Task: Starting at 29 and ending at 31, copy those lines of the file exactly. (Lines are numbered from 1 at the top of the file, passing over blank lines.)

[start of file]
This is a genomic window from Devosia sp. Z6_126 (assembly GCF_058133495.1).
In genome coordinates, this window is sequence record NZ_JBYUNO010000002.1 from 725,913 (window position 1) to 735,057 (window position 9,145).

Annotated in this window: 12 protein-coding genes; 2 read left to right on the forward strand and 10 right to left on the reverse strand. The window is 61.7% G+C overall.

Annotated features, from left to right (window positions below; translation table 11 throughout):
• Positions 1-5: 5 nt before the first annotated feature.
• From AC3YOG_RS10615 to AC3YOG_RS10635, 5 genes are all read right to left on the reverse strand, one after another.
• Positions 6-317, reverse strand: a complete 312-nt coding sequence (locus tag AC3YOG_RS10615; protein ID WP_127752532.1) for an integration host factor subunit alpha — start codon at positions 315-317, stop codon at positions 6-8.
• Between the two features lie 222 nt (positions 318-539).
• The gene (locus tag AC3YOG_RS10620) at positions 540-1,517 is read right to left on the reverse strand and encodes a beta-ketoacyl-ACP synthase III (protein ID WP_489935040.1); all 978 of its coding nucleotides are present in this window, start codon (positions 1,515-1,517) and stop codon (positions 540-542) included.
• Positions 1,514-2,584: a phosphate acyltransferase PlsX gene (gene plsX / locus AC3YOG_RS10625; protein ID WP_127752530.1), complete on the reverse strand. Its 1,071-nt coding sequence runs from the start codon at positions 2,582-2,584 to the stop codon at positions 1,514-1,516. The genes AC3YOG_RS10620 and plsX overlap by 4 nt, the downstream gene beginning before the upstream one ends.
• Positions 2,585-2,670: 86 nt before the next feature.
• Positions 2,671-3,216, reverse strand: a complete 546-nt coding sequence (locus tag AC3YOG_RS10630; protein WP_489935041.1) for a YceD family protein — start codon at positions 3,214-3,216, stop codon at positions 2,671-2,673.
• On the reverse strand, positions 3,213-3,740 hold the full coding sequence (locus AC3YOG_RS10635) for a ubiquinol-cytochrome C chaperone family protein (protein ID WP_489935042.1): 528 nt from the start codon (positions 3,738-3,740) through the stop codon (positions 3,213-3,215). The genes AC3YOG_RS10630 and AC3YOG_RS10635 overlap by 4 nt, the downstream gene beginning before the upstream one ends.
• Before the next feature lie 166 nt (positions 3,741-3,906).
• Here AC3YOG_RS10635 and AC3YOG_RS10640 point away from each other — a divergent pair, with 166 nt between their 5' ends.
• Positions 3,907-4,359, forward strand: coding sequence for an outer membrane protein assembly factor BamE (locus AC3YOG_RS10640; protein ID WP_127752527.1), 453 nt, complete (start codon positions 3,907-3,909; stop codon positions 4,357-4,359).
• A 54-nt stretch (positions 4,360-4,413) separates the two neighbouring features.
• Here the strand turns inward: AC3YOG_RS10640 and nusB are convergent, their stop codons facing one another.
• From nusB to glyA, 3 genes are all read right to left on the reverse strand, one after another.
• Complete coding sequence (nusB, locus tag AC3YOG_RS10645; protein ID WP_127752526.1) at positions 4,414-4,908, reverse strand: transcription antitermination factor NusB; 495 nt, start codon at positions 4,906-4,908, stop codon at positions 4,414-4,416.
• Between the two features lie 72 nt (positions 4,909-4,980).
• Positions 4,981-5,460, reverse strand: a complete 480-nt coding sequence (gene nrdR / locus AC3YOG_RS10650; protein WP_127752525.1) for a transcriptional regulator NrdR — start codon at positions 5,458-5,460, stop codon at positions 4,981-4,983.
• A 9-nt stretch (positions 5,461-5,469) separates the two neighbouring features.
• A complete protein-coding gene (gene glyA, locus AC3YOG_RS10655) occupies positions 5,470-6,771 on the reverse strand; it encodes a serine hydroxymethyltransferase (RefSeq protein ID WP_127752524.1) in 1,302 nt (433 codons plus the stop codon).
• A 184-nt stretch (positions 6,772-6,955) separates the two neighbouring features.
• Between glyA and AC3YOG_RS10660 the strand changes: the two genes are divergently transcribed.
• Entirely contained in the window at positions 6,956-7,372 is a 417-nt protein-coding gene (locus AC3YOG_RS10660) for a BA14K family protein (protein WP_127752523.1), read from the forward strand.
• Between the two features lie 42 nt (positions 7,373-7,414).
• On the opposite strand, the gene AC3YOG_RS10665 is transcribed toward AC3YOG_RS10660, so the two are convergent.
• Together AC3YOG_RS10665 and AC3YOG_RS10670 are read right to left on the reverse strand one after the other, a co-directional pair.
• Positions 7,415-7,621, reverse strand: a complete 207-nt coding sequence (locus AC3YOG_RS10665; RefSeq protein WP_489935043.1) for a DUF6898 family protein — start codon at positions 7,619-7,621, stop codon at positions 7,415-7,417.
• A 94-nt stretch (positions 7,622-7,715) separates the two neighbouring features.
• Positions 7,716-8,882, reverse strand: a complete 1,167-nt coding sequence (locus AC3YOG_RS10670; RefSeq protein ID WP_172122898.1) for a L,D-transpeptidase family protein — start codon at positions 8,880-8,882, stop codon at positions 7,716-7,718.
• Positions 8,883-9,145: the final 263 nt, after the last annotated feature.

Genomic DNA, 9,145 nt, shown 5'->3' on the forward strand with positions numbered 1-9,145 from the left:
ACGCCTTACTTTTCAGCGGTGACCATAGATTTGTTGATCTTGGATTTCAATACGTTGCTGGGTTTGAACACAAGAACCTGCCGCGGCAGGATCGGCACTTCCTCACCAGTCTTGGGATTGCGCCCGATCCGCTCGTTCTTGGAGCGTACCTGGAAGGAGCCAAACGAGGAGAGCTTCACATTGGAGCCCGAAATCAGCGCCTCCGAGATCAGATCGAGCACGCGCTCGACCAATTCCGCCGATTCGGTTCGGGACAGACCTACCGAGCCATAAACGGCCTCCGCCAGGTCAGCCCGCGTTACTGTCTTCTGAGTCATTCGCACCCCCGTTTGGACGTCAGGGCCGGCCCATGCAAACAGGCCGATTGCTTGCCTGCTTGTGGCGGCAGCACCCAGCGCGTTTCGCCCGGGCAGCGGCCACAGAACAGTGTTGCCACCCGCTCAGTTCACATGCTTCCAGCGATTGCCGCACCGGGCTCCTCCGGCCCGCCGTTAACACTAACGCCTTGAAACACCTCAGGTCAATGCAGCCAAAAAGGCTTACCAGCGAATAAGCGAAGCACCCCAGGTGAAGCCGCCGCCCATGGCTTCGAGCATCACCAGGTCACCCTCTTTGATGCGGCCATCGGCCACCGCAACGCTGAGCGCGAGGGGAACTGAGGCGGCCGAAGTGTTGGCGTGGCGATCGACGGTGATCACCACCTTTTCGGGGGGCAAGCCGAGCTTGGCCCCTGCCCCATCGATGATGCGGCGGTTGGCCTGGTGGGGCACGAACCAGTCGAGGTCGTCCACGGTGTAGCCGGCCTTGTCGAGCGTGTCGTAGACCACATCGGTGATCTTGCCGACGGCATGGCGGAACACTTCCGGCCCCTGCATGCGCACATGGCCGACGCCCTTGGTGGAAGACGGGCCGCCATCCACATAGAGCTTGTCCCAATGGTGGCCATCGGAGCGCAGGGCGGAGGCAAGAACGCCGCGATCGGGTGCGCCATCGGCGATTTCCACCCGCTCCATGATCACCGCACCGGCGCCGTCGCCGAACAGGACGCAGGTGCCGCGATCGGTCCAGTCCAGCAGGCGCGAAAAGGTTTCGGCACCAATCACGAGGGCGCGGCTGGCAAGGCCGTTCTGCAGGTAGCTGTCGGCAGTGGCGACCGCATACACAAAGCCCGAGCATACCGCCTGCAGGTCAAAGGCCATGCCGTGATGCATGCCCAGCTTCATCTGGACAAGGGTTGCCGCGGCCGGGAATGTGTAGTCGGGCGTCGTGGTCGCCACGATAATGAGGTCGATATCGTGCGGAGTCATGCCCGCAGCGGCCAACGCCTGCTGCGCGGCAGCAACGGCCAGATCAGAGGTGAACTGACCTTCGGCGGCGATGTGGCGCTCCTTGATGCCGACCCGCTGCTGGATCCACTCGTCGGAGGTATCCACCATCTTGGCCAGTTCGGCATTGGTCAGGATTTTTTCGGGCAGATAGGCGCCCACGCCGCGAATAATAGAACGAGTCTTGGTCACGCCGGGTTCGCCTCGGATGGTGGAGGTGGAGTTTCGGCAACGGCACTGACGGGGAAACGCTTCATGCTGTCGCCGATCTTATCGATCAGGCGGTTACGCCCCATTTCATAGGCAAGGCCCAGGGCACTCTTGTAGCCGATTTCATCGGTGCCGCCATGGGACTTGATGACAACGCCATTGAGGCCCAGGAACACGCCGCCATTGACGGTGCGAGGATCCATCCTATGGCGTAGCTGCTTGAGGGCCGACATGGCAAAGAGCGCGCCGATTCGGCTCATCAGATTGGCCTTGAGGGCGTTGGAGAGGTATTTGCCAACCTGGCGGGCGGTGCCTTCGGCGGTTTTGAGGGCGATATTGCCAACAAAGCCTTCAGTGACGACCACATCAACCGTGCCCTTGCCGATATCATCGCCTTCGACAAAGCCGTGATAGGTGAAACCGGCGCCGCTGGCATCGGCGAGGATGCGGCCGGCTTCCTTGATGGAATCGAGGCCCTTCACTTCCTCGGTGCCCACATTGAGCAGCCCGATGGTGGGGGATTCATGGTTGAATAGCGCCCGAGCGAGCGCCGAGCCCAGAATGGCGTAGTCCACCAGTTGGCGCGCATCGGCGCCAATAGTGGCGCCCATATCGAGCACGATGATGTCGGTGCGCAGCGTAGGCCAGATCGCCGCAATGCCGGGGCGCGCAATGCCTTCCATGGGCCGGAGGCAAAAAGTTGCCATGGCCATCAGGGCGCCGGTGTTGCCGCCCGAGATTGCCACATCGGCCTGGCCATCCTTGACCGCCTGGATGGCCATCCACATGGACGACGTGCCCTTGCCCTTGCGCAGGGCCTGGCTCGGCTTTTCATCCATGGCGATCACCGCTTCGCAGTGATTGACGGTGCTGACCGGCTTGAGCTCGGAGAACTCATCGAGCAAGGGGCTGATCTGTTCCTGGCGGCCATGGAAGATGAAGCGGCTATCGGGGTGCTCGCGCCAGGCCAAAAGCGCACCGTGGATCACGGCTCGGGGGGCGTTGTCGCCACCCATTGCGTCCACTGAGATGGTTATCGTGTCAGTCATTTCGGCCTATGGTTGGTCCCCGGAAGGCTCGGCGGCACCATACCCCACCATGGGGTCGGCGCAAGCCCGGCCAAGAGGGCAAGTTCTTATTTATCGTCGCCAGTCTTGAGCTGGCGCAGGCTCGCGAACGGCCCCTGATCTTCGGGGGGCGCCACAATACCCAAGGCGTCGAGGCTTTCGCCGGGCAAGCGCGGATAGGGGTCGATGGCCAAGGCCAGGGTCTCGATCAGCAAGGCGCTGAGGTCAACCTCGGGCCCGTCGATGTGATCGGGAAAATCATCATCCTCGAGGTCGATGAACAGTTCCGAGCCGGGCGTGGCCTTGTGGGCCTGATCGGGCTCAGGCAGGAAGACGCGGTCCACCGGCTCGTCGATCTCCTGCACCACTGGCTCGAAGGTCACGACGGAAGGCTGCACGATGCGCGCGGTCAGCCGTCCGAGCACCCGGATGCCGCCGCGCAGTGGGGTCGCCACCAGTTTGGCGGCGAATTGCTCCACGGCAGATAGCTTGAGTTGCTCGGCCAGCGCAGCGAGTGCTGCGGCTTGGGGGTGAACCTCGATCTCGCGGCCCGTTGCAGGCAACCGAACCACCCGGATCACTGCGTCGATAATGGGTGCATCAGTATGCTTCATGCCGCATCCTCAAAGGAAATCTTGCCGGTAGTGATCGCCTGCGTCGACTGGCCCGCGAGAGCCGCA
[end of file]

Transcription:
• On the opposite strand, the gene AC3YOG_RS10665 is transcribed toward AC3YOG_RS10660, so the two are convergent.
• Together AC3YOG_RS10665 and AC3YOG_RS10670 are read right to left on the reverse strand one after the other, a co-directional pair.
• Positions 7,415-7,621, reverse strand: a complete 207-nt coding sequence (locus AC3YOG_RS10665; RefSeq protein WP_489935043.1) for a DUF6898 family protein — start codon at positions 7,619-7,621, stop codon at positions 7,415-7,417.